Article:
A side note – Liam Neeson received training in combatives and weapons handling skills from a former SAS (Special Air Services) soldier Mick Gould, whose work as a technical advisor, weapons trainer, and combat specialist includes films like Heat, Ronin, Collateral, Public Enemies, and more. It’s interesting to see the type of training actors receive, and you can tell in a number of scenes Neeson has a grasp on what he’s doing. They make it look flashy. Though it’s hard to fake some things and Neeson does a fine job, in my opinion.
A few of my favourite sequences are as follows…
The initial big fight with some of the Albanians at the construction site. Not only does Bryan kick a few asses, there’s a nice little chase sequence, some guns to boot. That’s another reason Taken is a proper action movie – you’re never stuck with the same thing, over and over. Yes, there are a ton of fights, yet they’re all interesting and unique in their own way. In between, you get this chase to keep the pace steady and the adrenaline flowing.
When Bryan makes his way into the Albanian hideout under the pretence of being a dirty cop, this fight is magnificent. Because the efficiency of his skills makes for an interesting watch. Neeson isn’t ancient, but he’s getting on. To have him playing Bryan and doing a bit of fighting is totally entertaining. He gives it everything, which shows in the final product. The following torture scene is pretty inventive, as much as it is nasty.
You’ll be hard pressed to find lots of action like Taken. It isn’t perfect, nor is it anything as technically innovative as other big blockbuster movies that came before its time. Still, it’s a revolutionary bit of cinema because of its star, how it pushes the limit on his abilities, as well as the fact the script is willing to get dark and dirty. Right to the last fight, you’ll be wondering exactly how Bryan Mills is prepared to get out of each situation in which he finds himself. And somehow, he keeps swinging. The finale is one of my favourite sequences, as it features a saucy little weapon called a karambit, which is an Indonesian fighting blade; it’s extremely hard to disarm because of a finger hole at the handle, which is evident during Bryan’s struggle with the man holding one. Everything leading up to these moments is action packed and wild as hell. This will always be one of those action flicks I can put on any time to enjoy, never gets old. Neither does Neeson, apparently.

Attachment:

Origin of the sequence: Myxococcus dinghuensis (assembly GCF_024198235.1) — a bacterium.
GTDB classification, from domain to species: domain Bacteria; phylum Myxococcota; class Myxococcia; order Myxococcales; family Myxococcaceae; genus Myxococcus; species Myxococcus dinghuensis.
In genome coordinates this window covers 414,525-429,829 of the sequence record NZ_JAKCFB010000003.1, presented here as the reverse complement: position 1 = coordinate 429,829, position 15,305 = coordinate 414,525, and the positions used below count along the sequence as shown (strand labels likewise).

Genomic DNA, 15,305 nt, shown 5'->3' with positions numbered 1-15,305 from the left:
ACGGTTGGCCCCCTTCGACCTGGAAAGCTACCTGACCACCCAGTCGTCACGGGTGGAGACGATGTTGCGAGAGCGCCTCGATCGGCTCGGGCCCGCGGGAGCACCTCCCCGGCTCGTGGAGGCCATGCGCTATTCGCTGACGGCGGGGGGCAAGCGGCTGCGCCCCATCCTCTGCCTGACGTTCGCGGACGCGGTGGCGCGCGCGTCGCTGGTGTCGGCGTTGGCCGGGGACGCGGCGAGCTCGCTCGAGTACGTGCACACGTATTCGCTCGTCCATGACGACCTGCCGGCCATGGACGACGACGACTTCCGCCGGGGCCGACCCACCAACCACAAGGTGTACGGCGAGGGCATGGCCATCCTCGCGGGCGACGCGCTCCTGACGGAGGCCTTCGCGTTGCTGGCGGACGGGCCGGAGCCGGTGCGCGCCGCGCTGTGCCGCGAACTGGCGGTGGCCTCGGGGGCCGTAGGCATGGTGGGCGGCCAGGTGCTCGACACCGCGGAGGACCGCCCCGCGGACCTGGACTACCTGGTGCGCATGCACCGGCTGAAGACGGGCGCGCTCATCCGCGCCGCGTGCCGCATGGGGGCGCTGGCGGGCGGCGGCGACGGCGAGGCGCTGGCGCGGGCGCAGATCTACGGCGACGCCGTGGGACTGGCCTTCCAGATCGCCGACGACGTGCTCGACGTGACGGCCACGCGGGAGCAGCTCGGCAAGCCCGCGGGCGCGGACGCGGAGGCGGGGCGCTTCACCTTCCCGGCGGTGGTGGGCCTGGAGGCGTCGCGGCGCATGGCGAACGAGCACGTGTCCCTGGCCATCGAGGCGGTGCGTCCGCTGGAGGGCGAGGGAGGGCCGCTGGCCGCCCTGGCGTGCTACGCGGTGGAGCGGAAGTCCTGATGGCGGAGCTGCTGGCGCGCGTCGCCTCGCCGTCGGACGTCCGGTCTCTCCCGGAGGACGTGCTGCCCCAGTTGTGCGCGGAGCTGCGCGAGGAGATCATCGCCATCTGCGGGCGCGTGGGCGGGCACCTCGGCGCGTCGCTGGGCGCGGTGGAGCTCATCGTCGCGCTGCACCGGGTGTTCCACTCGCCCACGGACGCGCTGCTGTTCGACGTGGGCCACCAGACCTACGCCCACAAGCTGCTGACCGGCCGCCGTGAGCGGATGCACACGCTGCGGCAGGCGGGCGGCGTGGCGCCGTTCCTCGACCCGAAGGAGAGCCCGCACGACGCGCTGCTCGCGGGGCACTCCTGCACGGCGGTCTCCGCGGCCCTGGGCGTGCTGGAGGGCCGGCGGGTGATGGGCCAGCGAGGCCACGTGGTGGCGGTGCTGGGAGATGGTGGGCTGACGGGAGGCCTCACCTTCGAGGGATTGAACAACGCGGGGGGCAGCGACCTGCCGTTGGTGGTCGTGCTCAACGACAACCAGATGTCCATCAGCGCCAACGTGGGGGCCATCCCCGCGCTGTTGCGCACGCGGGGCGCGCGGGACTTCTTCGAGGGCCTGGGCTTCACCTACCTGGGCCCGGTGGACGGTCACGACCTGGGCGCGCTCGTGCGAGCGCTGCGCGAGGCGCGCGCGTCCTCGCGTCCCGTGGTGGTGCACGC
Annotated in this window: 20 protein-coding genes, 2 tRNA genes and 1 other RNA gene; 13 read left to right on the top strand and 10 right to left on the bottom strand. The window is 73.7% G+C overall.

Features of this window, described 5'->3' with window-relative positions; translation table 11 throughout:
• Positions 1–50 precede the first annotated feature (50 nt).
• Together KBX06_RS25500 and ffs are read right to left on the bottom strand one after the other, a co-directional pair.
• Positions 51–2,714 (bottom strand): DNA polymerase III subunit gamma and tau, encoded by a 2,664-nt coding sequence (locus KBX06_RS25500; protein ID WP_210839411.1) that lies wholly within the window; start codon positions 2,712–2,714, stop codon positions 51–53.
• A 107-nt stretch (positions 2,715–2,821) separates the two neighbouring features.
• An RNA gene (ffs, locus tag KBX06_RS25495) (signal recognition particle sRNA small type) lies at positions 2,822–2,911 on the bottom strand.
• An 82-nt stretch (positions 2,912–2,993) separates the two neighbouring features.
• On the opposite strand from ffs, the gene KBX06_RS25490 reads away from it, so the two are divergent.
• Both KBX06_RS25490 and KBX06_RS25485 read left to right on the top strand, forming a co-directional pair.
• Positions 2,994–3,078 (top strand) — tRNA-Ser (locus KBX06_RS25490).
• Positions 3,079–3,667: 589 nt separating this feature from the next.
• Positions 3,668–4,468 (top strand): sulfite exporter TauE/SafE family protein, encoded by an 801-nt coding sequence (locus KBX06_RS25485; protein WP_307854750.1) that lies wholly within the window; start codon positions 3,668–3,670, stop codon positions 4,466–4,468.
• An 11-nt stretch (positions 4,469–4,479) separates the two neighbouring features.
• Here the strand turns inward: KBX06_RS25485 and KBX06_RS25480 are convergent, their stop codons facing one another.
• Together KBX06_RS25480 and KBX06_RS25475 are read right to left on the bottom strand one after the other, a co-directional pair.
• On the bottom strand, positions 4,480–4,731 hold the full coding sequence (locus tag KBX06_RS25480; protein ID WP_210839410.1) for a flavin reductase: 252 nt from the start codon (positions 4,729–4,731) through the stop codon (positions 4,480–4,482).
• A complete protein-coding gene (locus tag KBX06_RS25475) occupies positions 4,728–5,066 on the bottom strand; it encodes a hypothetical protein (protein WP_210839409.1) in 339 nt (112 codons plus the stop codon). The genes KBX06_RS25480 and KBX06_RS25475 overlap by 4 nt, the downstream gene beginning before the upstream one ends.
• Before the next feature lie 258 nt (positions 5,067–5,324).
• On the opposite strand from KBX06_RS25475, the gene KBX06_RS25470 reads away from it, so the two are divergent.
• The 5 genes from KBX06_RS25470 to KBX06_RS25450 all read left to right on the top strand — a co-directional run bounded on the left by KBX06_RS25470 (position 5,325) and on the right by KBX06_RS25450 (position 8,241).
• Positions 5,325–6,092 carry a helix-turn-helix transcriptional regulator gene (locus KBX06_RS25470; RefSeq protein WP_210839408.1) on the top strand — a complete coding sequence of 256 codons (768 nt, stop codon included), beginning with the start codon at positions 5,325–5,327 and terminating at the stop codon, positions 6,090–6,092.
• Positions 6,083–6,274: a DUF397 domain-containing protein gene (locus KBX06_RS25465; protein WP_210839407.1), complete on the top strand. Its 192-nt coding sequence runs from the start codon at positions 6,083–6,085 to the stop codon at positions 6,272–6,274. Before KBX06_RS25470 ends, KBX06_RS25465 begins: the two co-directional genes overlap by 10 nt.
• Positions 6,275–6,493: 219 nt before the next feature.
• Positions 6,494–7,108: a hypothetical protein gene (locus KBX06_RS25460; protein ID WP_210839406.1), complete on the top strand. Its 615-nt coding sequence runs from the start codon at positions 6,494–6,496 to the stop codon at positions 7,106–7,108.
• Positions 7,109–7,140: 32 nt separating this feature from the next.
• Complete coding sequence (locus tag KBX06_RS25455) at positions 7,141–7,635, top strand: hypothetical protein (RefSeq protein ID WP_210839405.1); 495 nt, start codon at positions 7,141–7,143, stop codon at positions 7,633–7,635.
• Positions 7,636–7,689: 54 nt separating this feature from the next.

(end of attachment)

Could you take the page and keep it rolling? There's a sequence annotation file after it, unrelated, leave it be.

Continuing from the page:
I'm a Bachelor of Arts (Hons.) graduate and a Master's student with a concentration in early modern literature and print culture. Although I've studied everything from Medieval literature onward, also spending an extensive time studying post-modern critical theory; I have a large interest in both Marshall McLuhan and Jean Baudrillard. I completed my Honours thesis on John Milton's Paradise Lost + the communal aspects of its conception, writing, and its later printing/publication. This thesis will serve as the basis for a book about Milton's authorship and his influence on pop culture (that continues to this day). My Master's program involves a Creative Thesis, which will be a full-length, semi-autobiographical novel. Author Lisa Moore is supervising the writing of this thesis. I'm already looking towards doing a dissertation for a PhD in 2019, focusing on early modern print culture in Europe and the constructions of gender identities. - I'm a film writer, author, and a freelance editor. My short stories have been printed in Canada and the U.S. I edited Newfoundland author Earl B. Pilgrim's latest novel The Adventures of Ernest Doane Volume I. Aside from that I have a short screenplay titled "New Woman" that went into post-production during early 2018. I was part of a pilot episode for "The Ship" on CBC; I told a non-fiction story of mine about my own addiction/alcoholism live for an audience with nine other storytellers. - Meanwhile, I'm writing more screenplays, working on editing a couple novels I've finished, and running this website/writing all of its content. I used to write for Film Inquiry frequently during 2016-17. I'm currently contributing to a new website launching in May 2018, Scriptophobic; my column is titled Serial Killer Celluloid. Contact me at u39cjhn@mun.ca or hit me up on Twitter (@fathergore) if you want to chat, collaborate, or have any questions for me. I'm also on Facebook at www.facebook.com/fathersonholygore. Cheers!